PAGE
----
Next step, I get a clean sprayer and load it up with a Lysol product that kills mold.  Spray the walls, under the sink, even being the backsplash that is behind the washing machine.  Two days later, still have a strong mold smell in the laundry room.  We decide at this point that there must be mold growing behind the backsplash wall and that whole wall may have to be removed.  We started the process of getting things out of the way of that wall; starting with sliding the washing machine to the other room.

What happened next saved us a lot of time, effort and money.  Once the machine was in the other room, we nearly immediately figured out the true source of the mold smell – the washing machine itself.  It wasn’t the floor or wall after all.  Upon doing some research, I found that this was a very common issue, where mold grows around the door seal.  We could not see any visible sign of mold on the seal, yet concentrated on cleaning it well.  This seemed to reduce, but not eliminate the smell.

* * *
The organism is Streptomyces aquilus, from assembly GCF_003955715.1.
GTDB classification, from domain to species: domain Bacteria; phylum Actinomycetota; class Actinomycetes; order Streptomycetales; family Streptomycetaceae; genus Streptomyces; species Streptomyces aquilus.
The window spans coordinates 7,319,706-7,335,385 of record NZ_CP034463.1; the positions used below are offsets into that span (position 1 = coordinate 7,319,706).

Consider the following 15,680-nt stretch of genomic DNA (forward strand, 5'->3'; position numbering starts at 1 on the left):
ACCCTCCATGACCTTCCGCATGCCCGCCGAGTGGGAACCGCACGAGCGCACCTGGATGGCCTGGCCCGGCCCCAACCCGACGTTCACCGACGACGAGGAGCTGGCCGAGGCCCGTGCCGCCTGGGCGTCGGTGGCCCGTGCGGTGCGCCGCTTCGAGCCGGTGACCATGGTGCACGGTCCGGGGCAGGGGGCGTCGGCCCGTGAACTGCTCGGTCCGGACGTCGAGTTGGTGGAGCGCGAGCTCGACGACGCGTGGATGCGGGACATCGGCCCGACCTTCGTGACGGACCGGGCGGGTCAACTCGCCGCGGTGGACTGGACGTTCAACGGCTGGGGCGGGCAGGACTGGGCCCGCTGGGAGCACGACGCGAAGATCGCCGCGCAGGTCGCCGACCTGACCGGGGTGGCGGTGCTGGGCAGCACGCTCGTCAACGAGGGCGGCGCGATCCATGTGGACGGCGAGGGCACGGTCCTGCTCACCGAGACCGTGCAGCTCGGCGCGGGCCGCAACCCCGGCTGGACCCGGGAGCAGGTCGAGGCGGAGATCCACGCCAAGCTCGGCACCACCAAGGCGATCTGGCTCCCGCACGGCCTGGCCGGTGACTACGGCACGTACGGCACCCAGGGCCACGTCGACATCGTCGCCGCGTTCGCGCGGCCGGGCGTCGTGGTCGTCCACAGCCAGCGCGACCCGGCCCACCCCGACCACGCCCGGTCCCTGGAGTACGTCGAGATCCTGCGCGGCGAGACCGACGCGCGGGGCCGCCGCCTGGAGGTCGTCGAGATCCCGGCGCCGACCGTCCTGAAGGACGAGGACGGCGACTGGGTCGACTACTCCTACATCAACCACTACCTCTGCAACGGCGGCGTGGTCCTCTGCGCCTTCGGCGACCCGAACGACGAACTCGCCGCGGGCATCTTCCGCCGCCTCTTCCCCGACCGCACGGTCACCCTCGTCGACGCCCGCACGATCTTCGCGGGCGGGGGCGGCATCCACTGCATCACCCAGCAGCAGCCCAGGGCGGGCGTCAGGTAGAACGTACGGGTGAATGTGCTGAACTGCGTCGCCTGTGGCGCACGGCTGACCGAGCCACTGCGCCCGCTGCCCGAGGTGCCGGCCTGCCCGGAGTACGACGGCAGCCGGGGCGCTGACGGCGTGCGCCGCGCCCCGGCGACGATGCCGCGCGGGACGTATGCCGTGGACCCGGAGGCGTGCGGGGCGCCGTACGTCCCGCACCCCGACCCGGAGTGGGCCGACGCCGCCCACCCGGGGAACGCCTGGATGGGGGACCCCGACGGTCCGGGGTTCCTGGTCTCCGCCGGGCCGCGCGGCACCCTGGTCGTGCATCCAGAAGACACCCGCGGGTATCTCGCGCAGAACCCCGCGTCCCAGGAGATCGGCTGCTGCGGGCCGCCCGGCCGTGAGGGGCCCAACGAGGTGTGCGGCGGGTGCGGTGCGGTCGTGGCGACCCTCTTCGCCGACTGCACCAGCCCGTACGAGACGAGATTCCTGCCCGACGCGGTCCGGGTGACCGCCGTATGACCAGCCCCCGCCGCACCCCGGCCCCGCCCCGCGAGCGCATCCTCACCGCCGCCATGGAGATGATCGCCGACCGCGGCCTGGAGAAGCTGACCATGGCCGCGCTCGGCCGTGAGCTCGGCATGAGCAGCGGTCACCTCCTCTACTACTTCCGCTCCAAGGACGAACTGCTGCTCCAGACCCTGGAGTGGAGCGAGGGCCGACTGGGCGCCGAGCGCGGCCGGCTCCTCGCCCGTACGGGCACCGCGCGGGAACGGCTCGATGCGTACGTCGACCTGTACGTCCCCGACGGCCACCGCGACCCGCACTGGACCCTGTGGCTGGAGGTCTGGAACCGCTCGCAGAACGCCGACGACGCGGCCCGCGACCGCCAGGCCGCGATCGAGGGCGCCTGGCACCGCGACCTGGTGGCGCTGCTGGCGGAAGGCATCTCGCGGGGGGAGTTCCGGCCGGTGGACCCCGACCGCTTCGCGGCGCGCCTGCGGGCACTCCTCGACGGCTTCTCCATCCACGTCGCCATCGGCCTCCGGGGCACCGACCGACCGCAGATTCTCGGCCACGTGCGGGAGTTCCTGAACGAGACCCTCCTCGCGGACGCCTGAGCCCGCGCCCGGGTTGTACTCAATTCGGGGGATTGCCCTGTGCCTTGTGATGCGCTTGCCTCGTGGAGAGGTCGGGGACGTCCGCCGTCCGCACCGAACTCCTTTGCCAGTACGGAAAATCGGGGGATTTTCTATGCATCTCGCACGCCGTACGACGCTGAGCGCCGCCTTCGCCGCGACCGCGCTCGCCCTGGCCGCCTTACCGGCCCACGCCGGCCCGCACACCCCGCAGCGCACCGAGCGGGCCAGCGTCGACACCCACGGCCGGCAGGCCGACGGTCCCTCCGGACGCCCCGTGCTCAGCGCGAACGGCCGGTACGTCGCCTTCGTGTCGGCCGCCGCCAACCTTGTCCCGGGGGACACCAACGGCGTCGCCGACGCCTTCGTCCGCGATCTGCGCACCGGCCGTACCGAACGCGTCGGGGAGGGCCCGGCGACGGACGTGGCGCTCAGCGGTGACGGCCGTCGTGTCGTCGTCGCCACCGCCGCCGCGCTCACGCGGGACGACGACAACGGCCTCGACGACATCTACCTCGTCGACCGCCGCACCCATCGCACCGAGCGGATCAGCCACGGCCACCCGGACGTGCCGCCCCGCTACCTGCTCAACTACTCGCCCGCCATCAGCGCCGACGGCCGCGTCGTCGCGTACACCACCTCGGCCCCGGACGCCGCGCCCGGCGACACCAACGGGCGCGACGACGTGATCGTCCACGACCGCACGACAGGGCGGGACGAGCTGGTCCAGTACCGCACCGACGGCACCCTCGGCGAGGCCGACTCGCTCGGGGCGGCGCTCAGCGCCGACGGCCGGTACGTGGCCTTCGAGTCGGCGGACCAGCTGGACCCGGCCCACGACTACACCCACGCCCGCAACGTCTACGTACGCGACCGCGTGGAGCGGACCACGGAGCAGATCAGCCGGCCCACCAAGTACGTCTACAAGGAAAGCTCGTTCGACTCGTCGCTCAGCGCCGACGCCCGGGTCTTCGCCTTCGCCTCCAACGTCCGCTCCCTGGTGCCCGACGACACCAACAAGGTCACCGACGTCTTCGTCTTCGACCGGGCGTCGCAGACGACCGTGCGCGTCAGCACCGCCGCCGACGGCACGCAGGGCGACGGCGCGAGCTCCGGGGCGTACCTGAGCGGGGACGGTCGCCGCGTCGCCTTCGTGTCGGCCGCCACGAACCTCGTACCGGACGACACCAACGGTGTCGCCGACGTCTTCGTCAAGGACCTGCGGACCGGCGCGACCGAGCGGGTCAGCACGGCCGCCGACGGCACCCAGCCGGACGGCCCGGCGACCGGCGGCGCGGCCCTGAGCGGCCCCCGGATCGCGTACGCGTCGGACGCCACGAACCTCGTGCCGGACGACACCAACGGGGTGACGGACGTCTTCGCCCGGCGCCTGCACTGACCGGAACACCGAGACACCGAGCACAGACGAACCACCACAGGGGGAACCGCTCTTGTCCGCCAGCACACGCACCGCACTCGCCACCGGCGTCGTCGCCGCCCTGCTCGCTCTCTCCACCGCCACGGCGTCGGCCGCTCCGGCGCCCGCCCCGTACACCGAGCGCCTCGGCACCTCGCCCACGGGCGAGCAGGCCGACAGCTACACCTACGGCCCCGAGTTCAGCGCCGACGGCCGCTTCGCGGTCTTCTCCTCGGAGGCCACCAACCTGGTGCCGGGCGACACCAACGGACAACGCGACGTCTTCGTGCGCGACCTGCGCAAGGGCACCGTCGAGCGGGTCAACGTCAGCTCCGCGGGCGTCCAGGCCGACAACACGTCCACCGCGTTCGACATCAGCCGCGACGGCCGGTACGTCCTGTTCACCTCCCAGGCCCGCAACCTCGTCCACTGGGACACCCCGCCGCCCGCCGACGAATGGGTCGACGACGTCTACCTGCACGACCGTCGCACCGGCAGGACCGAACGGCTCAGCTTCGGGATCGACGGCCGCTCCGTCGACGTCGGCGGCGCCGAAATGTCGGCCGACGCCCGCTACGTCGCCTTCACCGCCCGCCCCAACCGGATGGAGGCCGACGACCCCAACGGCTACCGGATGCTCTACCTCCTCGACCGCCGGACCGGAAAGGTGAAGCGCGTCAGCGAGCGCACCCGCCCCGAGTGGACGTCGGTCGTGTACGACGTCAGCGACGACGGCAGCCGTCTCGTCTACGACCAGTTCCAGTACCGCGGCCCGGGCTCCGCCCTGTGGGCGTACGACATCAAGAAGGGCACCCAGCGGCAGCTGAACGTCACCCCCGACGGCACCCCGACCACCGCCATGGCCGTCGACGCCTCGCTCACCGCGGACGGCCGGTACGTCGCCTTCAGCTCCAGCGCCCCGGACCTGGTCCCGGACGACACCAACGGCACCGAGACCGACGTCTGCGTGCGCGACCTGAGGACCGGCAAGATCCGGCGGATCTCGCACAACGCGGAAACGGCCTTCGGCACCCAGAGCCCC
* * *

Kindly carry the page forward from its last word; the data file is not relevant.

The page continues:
The next step was to hook the machine back up and engage the cleaning cycle with only bleach.  The first time I ran the clean c20160507_134402ycle, I had some surprising20160501_015334 results.  The cleaning cycle “cleaned” so much detergent from the machine that the machine was over-loaded with suds.  It got an error.  I had to stop the cycle, open the door and manually remove the suds.  I started a new cycle and the same thing happened again.  I once again removed the suds.

Additional cycles produced less and eventually no suds (took about 6 clean washer cycles).

At this point, after cleaning the seal and running these cleaning cycles that presumably removed much buildup from inside the washer, I thought the smell would be totally gone.  While much better, there still seemed to be a “off” / mildew like smell.  20160507_134434